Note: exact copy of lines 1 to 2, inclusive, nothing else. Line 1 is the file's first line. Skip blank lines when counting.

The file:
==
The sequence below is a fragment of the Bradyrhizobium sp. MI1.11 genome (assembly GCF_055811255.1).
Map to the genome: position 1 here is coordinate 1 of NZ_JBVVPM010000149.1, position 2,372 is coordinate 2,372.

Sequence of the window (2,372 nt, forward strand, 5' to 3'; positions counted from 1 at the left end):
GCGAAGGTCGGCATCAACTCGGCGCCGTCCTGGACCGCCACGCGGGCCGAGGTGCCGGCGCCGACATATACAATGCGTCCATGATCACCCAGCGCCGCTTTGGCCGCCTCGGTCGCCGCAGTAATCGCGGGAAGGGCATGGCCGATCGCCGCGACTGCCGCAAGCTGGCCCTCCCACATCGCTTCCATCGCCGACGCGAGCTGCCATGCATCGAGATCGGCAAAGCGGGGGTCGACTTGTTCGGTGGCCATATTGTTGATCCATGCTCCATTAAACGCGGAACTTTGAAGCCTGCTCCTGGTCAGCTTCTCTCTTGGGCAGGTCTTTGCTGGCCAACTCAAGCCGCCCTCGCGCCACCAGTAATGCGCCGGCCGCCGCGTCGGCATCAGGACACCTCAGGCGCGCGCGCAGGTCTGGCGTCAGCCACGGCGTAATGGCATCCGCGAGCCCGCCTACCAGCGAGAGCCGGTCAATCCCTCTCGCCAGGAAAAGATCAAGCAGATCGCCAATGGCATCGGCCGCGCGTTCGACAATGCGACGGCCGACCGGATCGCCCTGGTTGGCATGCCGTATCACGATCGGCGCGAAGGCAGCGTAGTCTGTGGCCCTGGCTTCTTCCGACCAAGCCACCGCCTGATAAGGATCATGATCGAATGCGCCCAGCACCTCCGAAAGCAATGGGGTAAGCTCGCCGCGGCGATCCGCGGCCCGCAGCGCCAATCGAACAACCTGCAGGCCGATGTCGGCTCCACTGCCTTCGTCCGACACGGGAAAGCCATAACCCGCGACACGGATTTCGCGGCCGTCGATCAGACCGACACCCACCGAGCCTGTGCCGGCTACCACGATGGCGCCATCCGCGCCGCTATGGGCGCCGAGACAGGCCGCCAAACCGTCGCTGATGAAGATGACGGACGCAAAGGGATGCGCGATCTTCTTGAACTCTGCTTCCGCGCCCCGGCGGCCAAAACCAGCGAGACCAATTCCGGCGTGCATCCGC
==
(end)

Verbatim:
The sequence below is a fragment of the Bradyrhizobium sp. MI1.11 genome (assembly GCF_055811255.1).
Map to the genome: position 1 here is coordinate 1 of NZ_JBVVPM010000149.1, position 2,372 is coordinate 2,372.